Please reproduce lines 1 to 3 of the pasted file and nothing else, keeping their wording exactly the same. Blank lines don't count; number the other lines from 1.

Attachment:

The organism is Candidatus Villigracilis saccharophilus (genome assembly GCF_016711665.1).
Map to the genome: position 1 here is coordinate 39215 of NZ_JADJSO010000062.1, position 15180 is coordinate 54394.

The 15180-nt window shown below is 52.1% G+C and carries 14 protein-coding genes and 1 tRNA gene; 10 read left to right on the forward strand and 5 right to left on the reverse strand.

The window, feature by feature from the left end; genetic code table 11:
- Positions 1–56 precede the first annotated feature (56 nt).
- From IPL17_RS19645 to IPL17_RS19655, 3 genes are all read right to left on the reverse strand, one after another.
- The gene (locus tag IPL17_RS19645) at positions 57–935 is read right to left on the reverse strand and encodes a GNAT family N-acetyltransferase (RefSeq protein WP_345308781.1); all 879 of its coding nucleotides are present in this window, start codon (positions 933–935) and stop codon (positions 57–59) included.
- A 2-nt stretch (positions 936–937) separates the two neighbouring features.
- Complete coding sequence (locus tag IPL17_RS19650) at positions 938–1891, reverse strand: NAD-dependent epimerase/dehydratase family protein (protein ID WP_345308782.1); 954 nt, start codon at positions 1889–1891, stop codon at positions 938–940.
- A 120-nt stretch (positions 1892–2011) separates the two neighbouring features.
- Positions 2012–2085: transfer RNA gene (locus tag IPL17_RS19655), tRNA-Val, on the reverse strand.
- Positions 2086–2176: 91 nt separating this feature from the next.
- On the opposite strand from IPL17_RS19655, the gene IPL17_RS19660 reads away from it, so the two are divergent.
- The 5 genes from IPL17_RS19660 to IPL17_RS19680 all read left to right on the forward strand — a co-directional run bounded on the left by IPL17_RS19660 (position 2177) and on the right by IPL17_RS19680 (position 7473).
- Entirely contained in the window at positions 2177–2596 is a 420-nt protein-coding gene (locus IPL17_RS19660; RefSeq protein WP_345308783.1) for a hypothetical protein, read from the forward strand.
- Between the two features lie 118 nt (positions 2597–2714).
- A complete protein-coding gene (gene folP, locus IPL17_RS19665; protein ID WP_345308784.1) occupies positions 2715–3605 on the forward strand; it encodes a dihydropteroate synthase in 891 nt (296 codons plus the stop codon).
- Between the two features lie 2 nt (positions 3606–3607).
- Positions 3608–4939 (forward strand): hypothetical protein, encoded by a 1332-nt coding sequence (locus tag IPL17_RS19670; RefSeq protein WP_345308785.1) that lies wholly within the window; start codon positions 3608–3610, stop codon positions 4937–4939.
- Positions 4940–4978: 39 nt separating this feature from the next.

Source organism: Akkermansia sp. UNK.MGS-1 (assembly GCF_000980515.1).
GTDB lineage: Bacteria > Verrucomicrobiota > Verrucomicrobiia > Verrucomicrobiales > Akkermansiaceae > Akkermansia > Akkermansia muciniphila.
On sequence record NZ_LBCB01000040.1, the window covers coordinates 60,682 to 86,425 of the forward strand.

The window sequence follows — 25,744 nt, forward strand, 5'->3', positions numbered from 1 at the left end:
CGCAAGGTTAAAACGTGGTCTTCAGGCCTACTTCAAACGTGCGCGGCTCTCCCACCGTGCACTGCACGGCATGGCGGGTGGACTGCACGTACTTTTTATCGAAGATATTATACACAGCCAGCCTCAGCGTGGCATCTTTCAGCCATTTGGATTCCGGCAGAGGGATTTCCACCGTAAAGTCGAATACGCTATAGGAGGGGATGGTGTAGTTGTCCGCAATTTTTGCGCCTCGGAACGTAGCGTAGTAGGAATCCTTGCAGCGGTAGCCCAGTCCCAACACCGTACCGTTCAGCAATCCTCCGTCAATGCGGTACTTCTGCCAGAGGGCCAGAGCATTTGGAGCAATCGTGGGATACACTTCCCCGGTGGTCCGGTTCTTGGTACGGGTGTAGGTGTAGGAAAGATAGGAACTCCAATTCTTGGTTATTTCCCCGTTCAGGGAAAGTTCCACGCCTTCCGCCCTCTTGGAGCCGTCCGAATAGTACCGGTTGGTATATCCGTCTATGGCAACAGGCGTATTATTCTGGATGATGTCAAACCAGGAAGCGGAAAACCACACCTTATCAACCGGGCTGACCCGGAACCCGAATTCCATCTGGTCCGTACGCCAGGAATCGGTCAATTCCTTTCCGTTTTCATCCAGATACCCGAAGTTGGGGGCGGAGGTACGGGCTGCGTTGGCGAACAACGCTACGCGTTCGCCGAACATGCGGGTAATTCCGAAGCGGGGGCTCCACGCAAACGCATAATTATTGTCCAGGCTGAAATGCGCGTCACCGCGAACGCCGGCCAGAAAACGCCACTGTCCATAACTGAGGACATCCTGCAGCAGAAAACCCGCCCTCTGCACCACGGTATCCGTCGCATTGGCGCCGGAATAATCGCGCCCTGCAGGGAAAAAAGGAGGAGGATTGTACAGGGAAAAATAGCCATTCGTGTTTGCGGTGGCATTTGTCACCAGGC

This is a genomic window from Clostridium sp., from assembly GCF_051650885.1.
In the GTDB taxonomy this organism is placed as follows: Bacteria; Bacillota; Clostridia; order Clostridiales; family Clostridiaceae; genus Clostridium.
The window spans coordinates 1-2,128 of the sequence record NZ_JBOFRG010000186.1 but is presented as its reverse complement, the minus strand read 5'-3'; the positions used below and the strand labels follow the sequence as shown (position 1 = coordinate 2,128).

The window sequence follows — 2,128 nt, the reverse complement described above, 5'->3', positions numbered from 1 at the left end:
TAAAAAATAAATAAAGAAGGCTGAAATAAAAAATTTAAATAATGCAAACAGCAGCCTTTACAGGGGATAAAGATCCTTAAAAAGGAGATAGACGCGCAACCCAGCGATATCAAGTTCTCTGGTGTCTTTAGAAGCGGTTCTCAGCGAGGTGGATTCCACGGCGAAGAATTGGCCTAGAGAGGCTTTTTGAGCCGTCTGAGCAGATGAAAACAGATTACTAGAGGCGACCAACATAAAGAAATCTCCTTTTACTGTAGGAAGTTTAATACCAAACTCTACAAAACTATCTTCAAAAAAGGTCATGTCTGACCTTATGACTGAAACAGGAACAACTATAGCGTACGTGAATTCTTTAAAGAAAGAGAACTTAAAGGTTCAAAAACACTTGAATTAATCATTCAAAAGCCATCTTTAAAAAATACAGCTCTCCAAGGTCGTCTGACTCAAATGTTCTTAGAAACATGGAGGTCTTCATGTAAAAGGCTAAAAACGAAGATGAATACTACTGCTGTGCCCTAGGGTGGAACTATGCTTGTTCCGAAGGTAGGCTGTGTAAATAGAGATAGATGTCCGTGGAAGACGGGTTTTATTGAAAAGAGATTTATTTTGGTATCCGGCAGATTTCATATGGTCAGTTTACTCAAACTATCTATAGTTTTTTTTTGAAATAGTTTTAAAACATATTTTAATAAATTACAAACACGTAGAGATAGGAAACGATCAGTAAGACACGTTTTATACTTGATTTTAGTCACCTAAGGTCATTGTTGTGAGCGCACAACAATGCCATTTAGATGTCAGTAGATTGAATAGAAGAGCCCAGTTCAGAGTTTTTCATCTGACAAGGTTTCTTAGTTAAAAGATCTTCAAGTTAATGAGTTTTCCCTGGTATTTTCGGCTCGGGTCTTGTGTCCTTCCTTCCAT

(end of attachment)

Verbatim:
The organism is Candidatus Villigracilis saccharophilus (genome assembly GCF_016711665.1).
Map to the genome: position 1 here is coordinate 39215 of NZ_JADJSO010000062.1, position 15180 is coordinate 54394.

The 15180-nt window shown below is 52.1% G+C and carries 14 protein-coding genes and 1 tRNA gene; 10 read left to right on the forward strand and 5 right to left on the reverse strand.